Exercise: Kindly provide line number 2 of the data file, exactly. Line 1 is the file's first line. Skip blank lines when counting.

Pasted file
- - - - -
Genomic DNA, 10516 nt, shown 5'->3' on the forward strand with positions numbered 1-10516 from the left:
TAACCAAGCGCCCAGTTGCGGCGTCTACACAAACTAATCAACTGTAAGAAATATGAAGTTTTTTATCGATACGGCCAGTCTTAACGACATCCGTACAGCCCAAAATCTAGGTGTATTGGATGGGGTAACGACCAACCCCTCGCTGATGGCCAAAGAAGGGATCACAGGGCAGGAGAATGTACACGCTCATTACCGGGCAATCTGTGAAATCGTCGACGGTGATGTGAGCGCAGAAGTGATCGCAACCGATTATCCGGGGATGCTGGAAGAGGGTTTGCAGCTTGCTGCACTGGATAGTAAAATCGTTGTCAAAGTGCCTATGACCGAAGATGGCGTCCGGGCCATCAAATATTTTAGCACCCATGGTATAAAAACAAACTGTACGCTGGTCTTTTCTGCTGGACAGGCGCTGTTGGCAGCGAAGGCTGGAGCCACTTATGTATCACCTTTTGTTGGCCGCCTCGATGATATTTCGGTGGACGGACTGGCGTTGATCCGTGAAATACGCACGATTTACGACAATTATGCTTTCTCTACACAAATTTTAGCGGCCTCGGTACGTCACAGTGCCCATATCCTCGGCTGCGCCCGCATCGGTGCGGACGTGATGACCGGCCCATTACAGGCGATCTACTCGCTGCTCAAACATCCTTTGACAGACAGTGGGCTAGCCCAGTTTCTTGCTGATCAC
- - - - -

TAACCAAGCGCCCAGTTGCGGCGTCTACACAAACTAATCAACTGTAAGAAATATGAAGTTTTTTATCGATACGGCCAGTCTTAACGACATCCGTACAGCCCAAAATCTAGGTGTATTGGATGGGGTAACGACCAACCCCTCGCTGATGGCCAAAGAAGGGATCACAGGGCAGGAGAATGTACACGCTCATTACCGGGCAATCTGTGAAATCGTCGACGGTGATGTGAGCGCAGAAGTGATCGCAACCGATTATCCGGGGATGCTGGAAGAGGGTTTGCAGCTTGCTGCACTGGATAGTAAAATCGTTGTCAAAGTGCCTATGACCGAAGATGGCGTCCGGGCCATCAAATATTTTAGCACCCATGGTATAAAAACAAACTGTACGCTGGTCTTTTCTGCTGGACAGGCGCTGTTGGCAGCGAAGGCTGGAGCCACTTATGTATCACCTTTTGTTGGCCGCCTCGATGATATTTCGGTGGACGGACTGGCGTTGATCCGTGAAATACGCACGATTTACGACAATTATGCTTTCTCTACACAAATTTTAGCGGCCTCGGTACGTCACAGTGCCCATATCCTCGGCTGCGCCCGCATCGGTGCGGACGTGATGACCGGCCCATTACAGGCGATCTACTCGCTGCTCAAACATCCTTTGACAGACAGTGGGCTAGCCCAGTTTCTTGCTGATCAC